Markets with the strongest rent growth have very low vacancy and high barriers to new development. UK markets recorded the strongest rent growth in Europe with 13.1 percent. On the continent, rents grew only 4.8 percent in 2021 while replacement costs increased by double-digits. Looking ahead, we expect rent growth to accelerate and narrow this gap.
Rent growth recovered to 2.3 percent in 2021. Around half of the 21 main markets posted rent growth above their long-term average. China’s most affluent consumption centers, namely the Yangtze and Pearl River Delta regions, dominated this list. Here, vacancies remained low due to substantial demand and limited supply. Green shoots appeared in some markets that have struggled with oversupply, including Chengdu, parts of Shenyang, and parts of Nanjing. Rental declines continued in Wuhan, Tianjin and parts of West China.
Rents grew just under 1 percent in Japan in 2021. Demand kept up with record deliveries of nearly 40 MSF in the two main markets of Tokyo and Osaka. Vacancy rates remained low at 1.5 percent at year-end 2021 , albeit slightly higher than the prior year. Japan’s low inflationary environment generally keeps the pace of rent growth subdued; however, customers in some infill areas are willing to pay premiums to secure rare, well-located space.
Net effective rents grew 10.5 percent in the main Mexican markets during 2021, more than recovering the -1.9 percent drop from 2020. In 2021, e-commerce expansion supported demand in and near large metros while nearshoring activity boosted the border markets. On the supply side, rising replacement costs (up 20-30 percent during 2021 ) and a lack of viable sites for development drove rent growth as customers competed for few availabilities. We expect rents to continue growing at a robust pace as new supply lags demand in most markets.
In Brazil, market rents increased by 11.0 percent in 2021 for the main Southeast markets (Sao Paolo and Rio de Janeiro). E-commerce expansion and flight-to-quality supported demand. Gross absorption reached a record high and supply has not kept pace, slashing vacancies in Sao Paolo. An increased cost of capital could constrain new supply. Combined with expectations for continued strong demand, vacancies could decrease further, driving up real rent growth.
1Prologis Research tracks rental rates on a net effective basis. Net effective rents are adjusted for free rent. By doing so, we can capture changes in true economic lease terms.
2The Prologis Rent Index was introduced in 2015 to quantify and analyze rental growth trends across the global logistics real estate sector.
3Prologis Research. Regional and global rental growth rates are weighted averages of market-level growth rates, using estimates of market revenue as weightings. Market revenue is based on data collected from Prologis Research, CBRE, C&W, JLL, Colliers, CBRE-EA, Gerald Eve, Fraunhofer.
4These categories are determined at the property level; aggregates are weighted by Prologis portfolio NOI unlike the rest of the document which is weighted against market NOI.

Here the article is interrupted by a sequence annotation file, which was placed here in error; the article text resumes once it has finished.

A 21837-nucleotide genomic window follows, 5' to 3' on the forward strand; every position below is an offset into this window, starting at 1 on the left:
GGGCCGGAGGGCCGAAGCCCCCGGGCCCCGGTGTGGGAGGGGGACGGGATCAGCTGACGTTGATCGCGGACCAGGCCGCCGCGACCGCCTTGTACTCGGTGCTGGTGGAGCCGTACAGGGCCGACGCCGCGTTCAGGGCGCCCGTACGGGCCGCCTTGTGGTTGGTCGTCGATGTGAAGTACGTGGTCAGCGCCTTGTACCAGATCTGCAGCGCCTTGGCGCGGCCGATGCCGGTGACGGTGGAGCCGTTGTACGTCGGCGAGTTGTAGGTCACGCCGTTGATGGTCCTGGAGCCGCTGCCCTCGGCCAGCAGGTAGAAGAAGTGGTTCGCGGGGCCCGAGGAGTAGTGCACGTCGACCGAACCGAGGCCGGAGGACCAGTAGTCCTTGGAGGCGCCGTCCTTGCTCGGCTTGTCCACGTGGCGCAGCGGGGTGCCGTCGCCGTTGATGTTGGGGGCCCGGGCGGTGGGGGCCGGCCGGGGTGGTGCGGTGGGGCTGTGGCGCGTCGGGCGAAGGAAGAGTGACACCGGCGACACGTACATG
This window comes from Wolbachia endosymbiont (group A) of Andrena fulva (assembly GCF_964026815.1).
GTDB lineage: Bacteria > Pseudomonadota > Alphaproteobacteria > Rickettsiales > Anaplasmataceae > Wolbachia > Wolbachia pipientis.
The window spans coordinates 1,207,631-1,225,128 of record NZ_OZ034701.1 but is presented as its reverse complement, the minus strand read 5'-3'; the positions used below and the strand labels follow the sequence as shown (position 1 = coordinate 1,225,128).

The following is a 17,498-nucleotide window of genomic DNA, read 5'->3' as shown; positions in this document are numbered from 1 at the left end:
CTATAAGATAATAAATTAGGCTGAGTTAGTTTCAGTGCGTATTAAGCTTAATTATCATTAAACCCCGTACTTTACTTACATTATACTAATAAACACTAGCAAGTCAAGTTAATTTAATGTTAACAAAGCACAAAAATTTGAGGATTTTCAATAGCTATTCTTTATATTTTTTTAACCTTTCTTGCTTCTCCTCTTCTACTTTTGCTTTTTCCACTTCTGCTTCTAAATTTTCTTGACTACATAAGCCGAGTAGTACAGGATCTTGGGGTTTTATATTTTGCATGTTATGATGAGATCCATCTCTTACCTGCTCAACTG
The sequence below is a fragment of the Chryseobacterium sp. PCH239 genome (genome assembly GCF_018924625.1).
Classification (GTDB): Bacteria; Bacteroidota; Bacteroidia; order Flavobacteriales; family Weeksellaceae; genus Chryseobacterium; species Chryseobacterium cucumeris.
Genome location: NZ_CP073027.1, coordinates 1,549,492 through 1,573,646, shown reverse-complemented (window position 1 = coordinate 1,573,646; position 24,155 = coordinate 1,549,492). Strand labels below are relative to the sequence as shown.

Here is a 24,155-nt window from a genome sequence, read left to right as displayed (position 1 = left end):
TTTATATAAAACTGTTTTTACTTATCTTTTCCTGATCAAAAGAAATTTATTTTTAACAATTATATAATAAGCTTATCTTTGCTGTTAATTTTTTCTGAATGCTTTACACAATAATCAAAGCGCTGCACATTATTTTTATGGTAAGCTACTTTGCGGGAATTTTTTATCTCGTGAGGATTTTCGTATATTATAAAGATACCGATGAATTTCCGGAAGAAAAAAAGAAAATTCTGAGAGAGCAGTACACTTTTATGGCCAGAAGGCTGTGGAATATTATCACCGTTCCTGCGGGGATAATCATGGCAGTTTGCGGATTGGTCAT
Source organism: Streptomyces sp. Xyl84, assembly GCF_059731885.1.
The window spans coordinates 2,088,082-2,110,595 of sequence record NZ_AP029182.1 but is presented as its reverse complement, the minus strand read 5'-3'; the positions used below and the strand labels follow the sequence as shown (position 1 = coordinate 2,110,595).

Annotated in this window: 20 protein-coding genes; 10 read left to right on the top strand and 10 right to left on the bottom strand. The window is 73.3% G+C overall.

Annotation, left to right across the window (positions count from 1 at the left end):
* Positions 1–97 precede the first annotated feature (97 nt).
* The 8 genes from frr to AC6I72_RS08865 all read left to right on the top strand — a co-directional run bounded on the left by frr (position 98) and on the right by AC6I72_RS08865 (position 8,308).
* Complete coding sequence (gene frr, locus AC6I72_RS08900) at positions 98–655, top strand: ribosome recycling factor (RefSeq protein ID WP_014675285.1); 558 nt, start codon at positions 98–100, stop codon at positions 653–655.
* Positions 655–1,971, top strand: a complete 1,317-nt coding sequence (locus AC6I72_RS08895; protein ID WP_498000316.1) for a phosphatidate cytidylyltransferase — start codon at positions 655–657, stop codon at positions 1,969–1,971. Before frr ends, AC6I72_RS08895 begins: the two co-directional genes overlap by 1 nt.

5U.S. data from CBRE, C&W, JLL, Colliers, CBRE-EA, Prologis Research; Europe data from CBRE, C&W, JLL, Colliers, Fraunhofer, Gerald Eve, Prologis Research.
6Source: Prologis Research, Federal Reserve Economic Data, Eurostat. Note: Year-over-year as of Dec 2021 in the U.S. and Nov 2021 in Europe. Price index based on basket of commodities needed to develop a logistics warehouse. Basket weights are 47.5% for concrete; 27.1% for structural steel, 17.0% for roofing and paving, and 8.5% for fire protection pipe.
7Prologis. Note: finished land values, based on Prologis land bank as of 31 Sept 2021 internally valued as of 31 Dec 2021 using development residual models on Q4 2021 market inputs.
9These categories are determined at the property level; aggregates are weighted by Prologis portfolio NOI unlike the rest of the document which is weighted against market NOI.
10Investment Intentions Survey 2022 by INREV and Global Investor Outlook Report 2022 by Colliers.
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About Prologis Research
Prologis’ Research department studies fundamental and investment trends and Prologis’ customers’ needs to assist in identifying opportunities and avoiding risk across four continents. The team contributes to investment decisions and long-term strategic initiatives, in addition to publishing white papers and other research reports. Prologis publishes research on the market dynamics impacting Prologis’ customers’ businesses, including global supply chain issues and developments in the logistics and real estate industries. Prologis’ dedicated research team works collaboratively with all company departments to help guide Prologis’ market entry, expansion, acquisition and development strategies.
Prologis, Inc. is the global leader in logistics real estate with a focus on high-barrier, high-growth markets. As of December 31, 2021, the company owned or had investments in, on a wholly owned basis or through co-investment ventures, properties and development projects expected to total approximately 1.0 billion square feet (93 million square meters) in 19 countries. Prologis leases modern logistics facilities to a diverse base of approximately 5,800 customers principally across two major categories: business-to-business and retail/online fulfillment.